-- Andrew Leonard
From the Guardian Unlimited:
"Seoul does some soul searching over Virginia massacre"
By Mark Tran / USA 04:39pm
Like others around the world, South Koreans have reacted with horror to the killings at Virginia Tech university, but they are also nervous about a possible backlash against the large Korean community in the US.
The headline in the Korea Herald encapsulates the sense of alarm: Massacre puts US-based ethnic Koreans on alert.
"I and my fellow citizens can only feel shock and a wrenching of our hearts," said the south Korean president Roh Moo-hyun at a press conference, the third time he has offered his condolences.
The government has already held several cabinet emergency meetings since the killer was identified as a South Korean, although he had been in the US since the age of eight.
South Korean citizens pray for the victims of the Virginia Tech massacre in front of the US embassy in Seoul. Photograph: Ahn Young-joon/AP
For the blogger, Michael Hurt, an American of Korean and African-American descent who lives in South Korea, the incident raises interesting questions about South Korean society and the "cultural context" of the killing, which he admits is highly sensitive ground.
Hurt believes that the South Korean fears of retaliation are misplaced but argues that such fears are a "fair extrapolation of how foreign Others are treated as scapegoats and categorical symbols of many Koreans' opinions of other nations and races".
But he raises more troubling points such as the apparent problem that Korean male students have in adjusting to the US.
From conversations he has had with American academics, he says:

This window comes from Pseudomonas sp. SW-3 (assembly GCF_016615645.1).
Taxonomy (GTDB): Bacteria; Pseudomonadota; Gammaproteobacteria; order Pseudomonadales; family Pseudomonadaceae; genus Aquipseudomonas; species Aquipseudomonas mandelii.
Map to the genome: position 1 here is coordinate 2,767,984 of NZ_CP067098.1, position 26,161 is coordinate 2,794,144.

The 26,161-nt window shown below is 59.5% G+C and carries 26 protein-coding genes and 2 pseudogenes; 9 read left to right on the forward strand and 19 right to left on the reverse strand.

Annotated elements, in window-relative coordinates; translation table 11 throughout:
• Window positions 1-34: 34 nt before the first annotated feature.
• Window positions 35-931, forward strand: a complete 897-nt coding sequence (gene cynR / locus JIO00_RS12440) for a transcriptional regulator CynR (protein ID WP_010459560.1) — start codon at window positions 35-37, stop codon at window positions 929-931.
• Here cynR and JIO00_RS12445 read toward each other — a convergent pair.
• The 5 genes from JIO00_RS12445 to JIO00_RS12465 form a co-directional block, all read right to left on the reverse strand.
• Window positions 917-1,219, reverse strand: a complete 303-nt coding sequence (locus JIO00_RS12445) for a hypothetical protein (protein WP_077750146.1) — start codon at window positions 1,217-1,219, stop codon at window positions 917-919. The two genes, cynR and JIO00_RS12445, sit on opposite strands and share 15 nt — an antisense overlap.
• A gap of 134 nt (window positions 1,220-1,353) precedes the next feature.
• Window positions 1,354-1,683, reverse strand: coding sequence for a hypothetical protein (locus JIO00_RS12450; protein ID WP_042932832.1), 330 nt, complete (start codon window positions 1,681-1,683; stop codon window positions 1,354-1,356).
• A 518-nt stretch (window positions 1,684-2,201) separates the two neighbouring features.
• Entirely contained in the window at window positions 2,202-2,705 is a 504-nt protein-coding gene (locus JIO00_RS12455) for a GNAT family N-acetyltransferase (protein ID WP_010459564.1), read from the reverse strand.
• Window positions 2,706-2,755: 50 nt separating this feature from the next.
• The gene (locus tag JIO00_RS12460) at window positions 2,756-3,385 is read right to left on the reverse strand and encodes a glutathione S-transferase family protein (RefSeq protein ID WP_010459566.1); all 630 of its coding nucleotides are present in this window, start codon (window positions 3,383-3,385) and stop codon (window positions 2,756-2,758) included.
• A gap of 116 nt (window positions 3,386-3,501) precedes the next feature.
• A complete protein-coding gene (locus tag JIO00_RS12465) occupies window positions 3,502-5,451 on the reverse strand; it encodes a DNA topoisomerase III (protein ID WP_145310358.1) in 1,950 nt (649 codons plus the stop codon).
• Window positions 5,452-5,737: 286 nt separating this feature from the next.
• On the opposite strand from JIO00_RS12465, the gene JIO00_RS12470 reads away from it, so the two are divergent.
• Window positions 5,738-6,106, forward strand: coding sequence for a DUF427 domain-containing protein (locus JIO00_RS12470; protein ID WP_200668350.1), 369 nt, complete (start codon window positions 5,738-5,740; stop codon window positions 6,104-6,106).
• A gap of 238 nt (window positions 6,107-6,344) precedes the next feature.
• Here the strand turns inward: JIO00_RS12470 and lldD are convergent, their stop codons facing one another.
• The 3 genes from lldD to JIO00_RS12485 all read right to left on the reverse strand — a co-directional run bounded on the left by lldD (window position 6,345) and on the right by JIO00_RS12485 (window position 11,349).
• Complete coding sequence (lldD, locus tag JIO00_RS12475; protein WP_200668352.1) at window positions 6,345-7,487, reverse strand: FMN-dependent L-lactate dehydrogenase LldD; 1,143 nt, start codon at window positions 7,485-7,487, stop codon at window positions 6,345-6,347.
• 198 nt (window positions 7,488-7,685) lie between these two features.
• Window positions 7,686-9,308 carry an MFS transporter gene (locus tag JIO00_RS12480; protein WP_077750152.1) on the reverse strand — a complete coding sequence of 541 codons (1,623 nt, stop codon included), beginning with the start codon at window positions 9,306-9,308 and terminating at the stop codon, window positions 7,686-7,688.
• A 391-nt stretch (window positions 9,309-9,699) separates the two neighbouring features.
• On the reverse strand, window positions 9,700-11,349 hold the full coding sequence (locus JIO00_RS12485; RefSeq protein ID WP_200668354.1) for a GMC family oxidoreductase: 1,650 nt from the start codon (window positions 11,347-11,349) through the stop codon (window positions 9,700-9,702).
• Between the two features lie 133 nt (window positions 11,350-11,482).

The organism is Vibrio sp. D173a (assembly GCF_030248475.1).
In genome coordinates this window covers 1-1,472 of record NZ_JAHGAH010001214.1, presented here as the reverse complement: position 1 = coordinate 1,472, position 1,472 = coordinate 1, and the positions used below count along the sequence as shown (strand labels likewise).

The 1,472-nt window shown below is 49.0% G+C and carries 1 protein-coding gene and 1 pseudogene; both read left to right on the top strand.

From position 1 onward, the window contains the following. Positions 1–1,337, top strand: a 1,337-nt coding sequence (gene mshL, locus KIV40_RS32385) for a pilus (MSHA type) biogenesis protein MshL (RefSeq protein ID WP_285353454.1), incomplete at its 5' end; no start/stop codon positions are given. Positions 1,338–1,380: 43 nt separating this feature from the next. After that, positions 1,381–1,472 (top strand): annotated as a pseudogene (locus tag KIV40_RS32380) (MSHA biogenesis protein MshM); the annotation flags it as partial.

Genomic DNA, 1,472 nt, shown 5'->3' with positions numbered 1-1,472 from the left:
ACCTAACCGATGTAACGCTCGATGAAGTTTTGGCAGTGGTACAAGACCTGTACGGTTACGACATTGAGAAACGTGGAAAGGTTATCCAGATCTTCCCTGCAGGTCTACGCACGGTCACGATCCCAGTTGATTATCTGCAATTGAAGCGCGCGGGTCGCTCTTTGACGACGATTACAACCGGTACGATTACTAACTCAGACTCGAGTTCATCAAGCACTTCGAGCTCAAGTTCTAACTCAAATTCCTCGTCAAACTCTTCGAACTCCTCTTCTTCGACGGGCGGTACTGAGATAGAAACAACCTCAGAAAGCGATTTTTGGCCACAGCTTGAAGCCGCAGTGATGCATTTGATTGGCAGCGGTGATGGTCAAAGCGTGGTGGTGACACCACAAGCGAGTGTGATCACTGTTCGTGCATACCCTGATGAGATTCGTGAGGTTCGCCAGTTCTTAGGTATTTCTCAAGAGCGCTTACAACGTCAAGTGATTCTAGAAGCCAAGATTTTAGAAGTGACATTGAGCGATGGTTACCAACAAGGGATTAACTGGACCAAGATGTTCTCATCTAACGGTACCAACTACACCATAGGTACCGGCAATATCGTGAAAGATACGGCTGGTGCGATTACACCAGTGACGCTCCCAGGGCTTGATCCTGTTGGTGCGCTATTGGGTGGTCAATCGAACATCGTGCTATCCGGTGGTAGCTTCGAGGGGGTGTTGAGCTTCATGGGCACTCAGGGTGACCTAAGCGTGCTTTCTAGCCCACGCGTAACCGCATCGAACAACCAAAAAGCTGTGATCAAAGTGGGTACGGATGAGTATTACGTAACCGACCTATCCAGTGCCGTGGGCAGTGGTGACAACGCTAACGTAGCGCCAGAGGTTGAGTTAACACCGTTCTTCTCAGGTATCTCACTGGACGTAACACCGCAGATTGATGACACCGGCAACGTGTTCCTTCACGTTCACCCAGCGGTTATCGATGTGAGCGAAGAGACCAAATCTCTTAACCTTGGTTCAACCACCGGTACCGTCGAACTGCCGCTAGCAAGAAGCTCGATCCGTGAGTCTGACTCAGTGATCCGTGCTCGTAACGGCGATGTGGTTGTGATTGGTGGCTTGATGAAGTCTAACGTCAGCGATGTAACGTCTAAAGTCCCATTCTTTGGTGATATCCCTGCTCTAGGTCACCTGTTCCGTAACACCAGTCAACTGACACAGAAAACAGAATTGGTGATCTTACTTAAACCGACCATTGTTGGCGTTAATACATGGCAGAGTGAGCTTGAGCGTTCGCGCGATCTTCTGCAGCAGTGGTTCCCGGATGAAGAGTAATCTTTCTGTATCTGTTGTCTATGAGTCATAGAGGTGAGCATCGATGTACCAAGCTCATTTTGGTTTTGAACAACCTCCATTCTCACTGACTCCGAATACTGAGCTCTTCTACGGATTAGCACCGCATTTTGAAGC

"What came out is that many Korean men felt displaced and disempowered as males who lived in a society that catered to them, while in the US, those forms of automatic power and status - being male, rich, or having come from Seoul National University - mean nothing. And at the same time, Korean women experience a social liberalisation compared to where they would often be in Korea."
In further food for thought, Hurt notes that the record holder for the worst shooting in modern times was an off duty South Korean policeman who went on a drunken rampage in 1982, killing 57 people and wounding 38 before blowing himself up with several grenades he took from the police armoury.
The Marmot's Hole, however, has no truck with cultural explanations about the Virginia Tech killings.
"Cho Seung-hui is about as representative of the Korean community as the Columbine shooters were of the white community, that is to say, he's not. In fact, if there is any group that seems "predisposed" to this sort of violence in the United States, it's not foreign Asian students, it's white males."
"Culturally culpable? Soul searching starts in Seoul over US campus massacre"
Wednesday, April 18, 2007 22:42 IST
HONG KONG: In 1992, Cho Seong-tae, then 45, moved out of his suburban Seoul basement apartment and emigrated to the US with his wife and eight-year-old son to pursue the American Dream. On Monday, that dream came crashing down to earth to the staccato bursts of two handguns when his son, Cho Seung-Hui mowed down 33 students and professors at Virginia Tech University.